Academic journal article Quarterly Journal of Business and Economics

The Substitutability of Network and National Spot Television Advertising

Academic journal article Quarterly Journal of Business and Economics

The Substitutability of Network and National Spot Television Advertising

Article excerpt

INTRODUCTION

In 1946 the Federal Communications Commission issued regulations prohibiting television licensees from entering into agreements that allow a television network to influence or control the rates the licensees can charge for nonnetwork advertising time. This regulation is based on the belief that some advertising time offered by affiliates (national spot advertising) competes with advertising time offered for sale by television networks (network advertising). In 1959 the Commission adopted a regulation that strengthened the rule further by prohibiting independently owned television affiliates from being represented by their networks in the sale of nonnetwork advertising time. The FCC expressed concern that even though networks were rarely involved in the national spot advertising representation business, that national spot advertising provided a mechanism through which networks could influence the spot advertising rates of their affiliates.

At the time the latter rule was implemented the evidence that network advertising time and national spot advertising time were substitutes for each other consisted of statements of advertisers, advertising sales representatives, television licensees, and television networks. Since then many briefs submitted to the FCC have contained ad hoc regressions or correlation analyses purporting to demonstrate substitutability. On the basis of such anecdotal evidence some studies (FCC's Network Inquiry Special Staff Study, 1980; Owen, Beebe, and Manning, 1974; and Owen and Wildman, 1992) have asserted the substitutability of network and national spot television advertising. To date, however, no formal econometric study of this question has been conducted. Seldon and Jung (1993) thoroughly investigate the substitutability of advertising among various media (e.g., television and print) but they do not disaggregate television into network and national spot components.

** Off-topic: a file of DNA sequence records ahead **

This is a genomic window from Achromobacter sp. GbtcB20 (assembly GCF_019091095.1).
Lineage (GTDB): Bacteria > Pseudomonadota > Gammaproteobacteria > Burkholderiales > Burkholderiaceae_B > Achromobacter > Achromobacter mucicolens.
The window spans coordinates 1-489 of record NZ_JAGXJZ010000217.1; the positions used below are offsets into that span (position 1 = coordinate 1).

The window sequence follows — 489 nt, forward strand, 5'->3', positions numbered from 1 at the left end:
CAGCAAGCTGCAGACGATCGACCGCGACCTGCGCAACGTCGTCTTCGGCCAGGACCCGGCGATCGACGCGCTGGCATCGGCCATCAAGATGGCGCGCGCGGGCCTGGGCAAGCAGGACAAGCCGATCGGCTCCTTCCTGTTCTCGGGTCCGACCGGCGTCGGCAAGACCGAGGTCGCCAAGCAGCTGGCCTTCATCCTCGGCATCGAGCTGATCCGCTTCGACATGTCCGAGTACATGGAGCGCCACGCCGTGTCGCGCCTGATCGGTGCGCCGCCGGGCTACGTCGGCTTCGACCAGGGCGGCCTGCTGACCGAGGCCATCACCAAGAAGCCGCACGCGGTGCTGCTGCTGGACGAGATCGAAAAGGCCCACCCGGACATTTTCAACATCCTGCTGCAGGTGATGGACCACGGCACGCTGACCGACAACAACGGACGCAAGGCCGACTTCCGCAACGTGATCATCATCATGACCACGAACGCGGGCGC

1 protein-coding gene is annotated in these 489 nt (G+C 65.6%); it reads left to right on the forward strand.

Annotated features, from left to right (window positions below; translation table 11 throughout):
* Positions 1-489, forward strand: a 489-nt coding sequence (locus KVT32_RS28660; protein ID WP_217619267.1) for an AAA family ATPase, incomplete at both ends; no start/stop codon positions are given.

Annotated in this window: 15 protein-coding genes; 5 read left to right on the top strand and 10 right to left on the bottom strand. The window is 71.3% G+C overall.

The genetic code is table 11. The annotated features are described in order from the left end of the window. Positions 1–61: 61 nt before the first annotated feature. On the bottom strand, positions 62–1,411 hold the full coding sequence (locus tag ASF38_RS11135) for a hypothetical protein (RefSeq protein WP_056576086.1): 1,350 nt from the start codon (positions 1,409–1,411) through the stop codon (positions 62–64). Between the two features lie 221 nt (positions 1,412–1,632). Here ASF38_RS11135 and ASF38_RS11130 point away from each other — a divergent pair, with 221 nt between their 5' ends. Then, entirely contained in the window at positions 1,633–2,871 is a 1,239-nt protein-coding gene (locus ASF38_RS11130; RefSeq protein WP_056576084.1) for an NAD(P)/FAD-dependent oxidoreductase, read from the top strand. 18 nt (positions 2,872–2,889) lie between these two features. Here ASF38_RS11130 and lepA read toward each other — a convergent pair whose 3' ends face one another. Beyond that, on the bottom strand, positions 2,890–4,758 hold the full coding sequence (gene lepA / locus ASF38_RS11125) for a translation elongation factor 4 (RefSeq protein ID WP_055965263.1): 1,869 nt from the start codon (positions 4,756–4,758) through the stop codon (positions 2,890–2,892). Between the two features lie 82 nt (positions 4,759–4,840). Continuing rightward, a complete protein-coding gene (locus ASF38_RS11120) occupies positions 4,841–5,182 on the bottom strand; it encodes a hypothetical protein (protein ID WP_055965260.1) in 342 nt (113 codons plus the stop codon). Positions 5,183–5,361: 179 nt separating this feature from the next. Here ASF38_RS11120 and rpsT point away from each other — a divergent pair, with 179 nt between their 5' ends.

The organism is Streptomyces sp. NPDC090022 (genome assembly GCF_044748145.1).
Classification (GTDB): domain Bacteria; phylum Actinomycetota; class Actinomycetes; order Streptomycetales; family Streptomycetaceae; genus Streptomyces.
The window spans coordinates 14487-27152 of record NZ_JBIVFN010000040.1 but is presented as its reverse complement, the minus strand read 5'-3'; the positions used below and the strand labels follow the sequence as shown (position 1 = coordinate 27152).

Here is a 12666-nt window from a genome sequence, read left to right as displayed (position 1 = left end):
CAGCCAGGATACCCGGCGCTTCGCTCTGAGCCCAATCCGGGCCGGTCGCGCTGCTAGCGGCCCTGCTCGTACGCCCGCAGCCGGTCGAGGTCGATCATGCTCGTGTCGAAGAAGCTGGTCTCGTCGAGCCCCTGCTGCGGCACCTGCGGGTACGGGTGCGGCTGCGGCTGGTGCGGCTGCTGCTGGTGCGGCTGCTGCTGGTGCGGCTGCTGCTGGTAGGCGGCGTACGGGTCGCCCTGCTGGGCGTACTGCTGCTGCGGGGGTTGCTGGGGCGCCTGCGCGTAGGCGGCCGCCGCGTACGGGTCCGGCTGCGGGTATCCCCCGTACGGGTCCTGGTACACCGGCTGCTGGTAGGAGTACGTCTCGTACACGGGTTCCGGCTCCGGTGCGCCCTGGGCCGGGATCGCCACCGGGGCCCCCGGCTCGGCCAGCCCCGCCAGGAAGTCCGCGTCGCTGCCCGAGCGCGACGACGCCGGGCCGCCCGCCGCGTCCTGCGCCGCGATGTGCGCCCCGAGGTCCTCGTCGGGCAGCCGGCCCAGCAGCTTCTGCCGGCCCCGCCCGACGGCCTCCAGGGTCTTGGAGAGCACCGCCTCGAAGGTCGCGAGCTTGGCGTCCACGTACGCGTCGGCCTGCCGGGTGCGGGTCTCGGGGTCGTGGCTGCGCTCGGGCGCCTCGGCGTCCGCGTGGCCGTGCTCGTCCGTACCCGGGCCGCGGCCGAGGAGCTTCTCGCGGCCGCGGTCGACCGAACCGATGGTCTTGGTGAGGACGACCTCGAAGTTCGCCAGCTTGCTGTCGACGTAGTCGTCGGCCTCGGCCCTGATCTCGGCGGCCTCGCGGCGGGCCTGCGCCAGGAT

This issue recently has increased in importance. The FCC currently is considering the continued necessity of rules restricting network involvement in the national spot advertising rates and sales of their affiliates. In addition, the Telecommunications Act of 1996 has raised national television ownership limits, thereby allowing a television broadcast network to own an unlimited number of stations in the national market as long as the stations reach no more than 35 percent of television households in the aggregate.(1) If networks choose to increase their station portfolios, the potential competitive impact on the advertising market will be of interest. Crucial to this analysis will be an accurate measurement of the degree to which the acquiring and acquired firms compete.

Because we expect the question to recur in future FCC proceedings, it is important that a formal basis for the assertion of substitutability be established. In the usual fashion, we employ the translog methodology to estimate the elasticity of substitution between network and national spot advertising. In this particular application of the translog, the cost function contains no parameters of interest and is not included in the estimated system. We consider the asymmetric Morishima elasticity of substitution rather than the more commonly-used symmetric Allen elasticity because symmetry is not a natural property of an elasticity of substitution when the curvature of the isoquant depends on the direction in which prices change (Blackorby and Russell, 1989). The Morishima elasticity has been used by Seldon and Jung (1993), Thompson and Taylor (1995), and Davis and Gauger (1996), among others.

In contrast to most translog studies, we check to ensure that the levels of the variables are not cointegrated and that we perform estimation on stationary variables, thus avoiding attendant problems of failure of the estimators to converge to their true values. Also in contrast to typical translog studies that evaluate elasticities only at one point, we estimate elasticities over the entire sample. …

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